- The Washington Times - Wednesday, June 8, 2005

Fortunately, there are few problems that have not been at least partially solved by others some time in the past — and this is true for the mess in which Europe now finds itself.

In 1786, the United States was in a somewhat similar situation. Near the end of the Revolutionary War, in 1781, the Articles of Confederation were adopted that formed the United States. It quickly became apparent the Articles of Confederation were fatally flawed, in that tensions were rising among the states and the economy had stagnated.

Several Founding Fathers, notably Alexander Hamilton and James Madison, called for a convention to revise the Articles. The convention met in Philadelphia in 1787, where it was decided to replace the Articles with a new Constitution. The Constitution was adopted by the requisite number of states and went into effect in 1789 — and has served the United States right well ever since.

Europe is now in somewhat similar circumstances. The Europeans have come together but under greatly flawed documents leading to a rise in tensions and economic stagnation in several major countries. The European Commission came up with a document last year it called a “constitution,” but which really was nothing but a very long list of bureaucratic rules and wishes.

As demonstrated by the French and Dutch “no” votes, the people are increasingly frustrated living under a bureaucratic (as contrasted with a democratic) state where national sovereignty (and democratic control) continues ebbing.

What should be done? Europe needs for a couple of leaders not directly tainted by the recent “constitutional” fiasco to call for a new convention to write a real constitution, which would protect the democratic and most of the sovereign rights and personal liberties of the European peoples. To succeed, the new constitution would need to allow for social and economic differences among the European states, unlike the just defeated “constitution.”

Delegates to the new constitutional convention would be well advised to look at the U.S. Constitution and the Federalist Papers for guidance. Most of the basic arguments about the proper role and structure of governmental units and the protection of individual liberties and national identities and rights can be found in these documents.

The U.S. has evolved into a much more centralized state than our Founding Fathers envisioned, but their original vision is much closer to the type of Federal Republic with sovereign states that Europe needs today. (Some of my European readers may take offense at the idea of an American giving them advice as to how to govern themselves, but I only wish to remind them that this particular American has spent considerable time in almost all the European countries over the last couple of decades, working on public policy issues. And that our American Founding Fathers relied on European thinkers — going back to the Greeks and Romans and the giants of the Scottish Enlightenment — for most of their inspiration, so it is only appropriate that we return the favor.)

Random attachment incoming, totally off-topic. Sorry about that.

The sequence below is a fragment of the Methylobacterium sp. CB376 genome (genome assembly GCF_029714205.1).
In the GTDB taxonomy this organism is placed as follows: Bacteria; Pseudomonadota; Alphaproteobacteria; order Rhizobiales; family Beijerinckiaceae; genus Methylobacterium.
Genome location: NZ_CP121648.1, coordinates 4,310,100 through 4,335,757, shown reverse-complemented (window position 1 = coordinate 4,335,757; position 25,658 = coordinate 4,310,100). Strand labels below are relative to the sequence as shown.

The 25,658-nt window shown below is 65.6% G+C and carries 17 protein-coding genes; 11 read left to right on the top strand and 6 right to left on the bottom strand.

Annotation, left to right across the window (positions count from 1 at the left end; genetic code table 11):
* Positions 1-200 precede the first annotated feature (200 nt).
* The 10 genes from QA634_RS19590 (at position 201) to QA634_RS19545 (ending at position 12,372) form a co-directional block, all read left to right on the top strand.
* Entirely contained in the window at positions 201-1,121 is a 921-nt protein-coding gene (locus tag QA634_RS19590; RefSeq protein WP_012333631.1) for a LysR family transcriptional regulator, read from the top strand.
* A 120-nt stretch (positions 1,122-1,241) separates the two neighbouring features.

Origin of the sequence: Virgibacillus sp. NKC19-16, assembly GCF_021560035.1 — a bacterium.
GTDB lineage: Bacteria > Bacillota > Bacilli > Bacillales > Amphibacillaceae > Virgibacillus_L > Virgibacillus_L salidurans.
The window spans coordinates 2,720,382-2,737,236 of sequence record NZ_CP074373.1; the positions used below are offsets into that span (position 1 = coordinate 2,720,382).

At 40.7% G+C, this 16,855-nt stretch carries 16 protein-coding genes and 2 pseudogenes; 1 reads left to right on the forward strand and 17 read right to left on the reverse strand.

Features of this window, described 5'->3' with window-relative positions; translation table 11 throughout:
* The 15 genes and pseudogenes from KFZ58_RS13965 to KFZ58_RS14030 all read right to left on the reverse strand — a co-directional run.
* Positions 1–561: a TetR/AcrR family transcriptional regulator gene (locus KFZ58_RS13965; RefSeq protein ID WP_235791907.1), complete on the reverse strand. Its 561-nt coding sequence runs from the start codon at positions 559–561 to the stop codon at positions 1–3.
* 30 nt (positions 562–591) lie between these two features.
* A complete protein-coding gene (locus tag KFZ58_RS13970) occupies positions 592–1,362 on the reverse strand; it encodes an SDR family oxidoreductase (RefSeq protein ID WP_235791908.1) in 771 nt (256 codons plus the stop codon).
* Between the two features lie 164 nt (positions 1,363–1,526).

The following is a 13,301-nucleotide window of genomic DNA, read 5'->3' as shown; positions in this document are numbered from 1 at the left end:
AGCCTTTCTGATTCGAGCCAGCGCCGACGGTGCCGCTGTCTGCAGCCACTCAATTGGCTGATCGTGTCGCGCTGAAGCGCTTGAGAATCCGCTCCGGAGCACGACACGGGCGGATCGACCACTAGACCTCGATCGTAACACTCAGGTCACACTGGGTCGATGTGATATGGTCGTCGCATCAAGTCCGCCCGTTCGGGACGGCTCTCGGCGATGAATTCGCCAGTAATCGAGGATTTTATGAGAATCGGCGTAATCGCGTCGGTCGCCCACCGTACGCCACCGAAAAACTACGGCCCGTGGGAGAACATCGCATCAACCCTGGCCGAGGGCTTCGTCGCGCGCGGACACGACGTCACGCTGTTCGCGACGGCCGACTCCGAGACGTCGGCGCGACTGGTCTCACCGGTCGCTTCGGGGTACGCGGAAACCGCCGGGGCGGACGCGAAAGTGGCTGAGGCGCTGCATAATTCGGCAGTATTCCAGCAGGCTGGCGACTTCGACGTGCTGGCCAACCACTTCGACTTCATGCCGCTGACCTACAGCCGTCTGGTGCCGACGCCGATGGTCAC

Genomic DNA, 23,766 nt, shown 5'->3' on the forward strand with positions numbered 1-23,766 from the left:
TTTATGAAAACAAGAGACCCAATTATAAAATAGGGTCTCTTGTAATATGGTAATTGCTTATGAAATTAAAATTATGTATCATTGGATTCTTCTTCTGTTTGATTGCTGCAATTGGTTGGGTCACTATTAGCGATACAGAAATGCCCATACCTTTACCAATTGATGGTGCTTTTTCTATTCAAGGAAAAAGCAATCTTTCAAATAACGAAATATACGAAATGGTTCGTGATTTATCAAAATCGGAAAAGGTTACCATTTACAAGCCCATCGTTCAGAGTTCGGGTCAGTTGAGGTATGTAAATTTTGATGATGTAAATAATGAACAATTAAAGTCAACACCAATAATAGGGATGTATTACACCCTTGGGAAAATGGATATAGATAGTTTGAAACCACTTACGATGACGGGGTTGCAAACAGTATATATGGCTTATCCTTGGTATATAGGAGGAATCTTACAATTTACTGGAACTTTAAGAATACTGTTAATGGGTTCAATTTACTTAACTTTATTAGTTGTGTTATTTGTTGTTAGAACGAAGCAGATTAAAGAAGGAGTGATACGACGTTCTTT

The European Union is not without its successes. It has created a large and viable free trade area that has benefited almost all its citizens. In addition, the much maligned Monetary Union (the euro zone) could be successful, and should not be abandoned, as some Europeans have recommended, because trying to reverse course now could lead to monetary chaos. The euro has been for the most part a stable currency that has greatly reduced transaction costs between countries that adopted it.

The problem in the euro zone area is that several countries have failed to stick to the fiscal responsibility rules (i.e., Germany, France, Italy, Greece and Portugal) imposed when the euro was established. The EU has no effective enforcement mechanism for those who violate the rules (basically the size of the deficit in relation to gross domestic product) nor does the political will seem to currently exist within the irresponsible countries to correct their ways.

The violations of the rules need not be fatal to the euro provided the present rule is changed so the European Central Bank (ECB) will not be the lender of last resort to these fiscally irresponsible governments.

For instance, in the U.S. individual states are sometimes fiscally irresponsible and yet this has no effect upon the value of the dollar. Spendthrift states eventually find their bond rating falls to such an extent they can no longer borrow money, and hence are forced to cut government programs and spending.

The same will happen with the EU member states, provided again that the ECB will not (and legally cannot) be the lender of last resort to any country that fails to comply with the rules of the EU stability and growth pact.

Writing an appropriate constitution for Europe is a manageable problem, as the U.S. and other countries have shown. (Perhaps, however, they need assistance from an independent outside group.) The real problem is that several major European countries have created tax and regulatory levels that cannot be sustained (this is a statement of mathematical fact, not ideology), along with negative population growth rates.

Only the individual European states, not the EU collective, can solve this problem.

Richard W. Rahn is a senior fellow of the Discovery Institute and an adjunct scholar of the Cato Institute.


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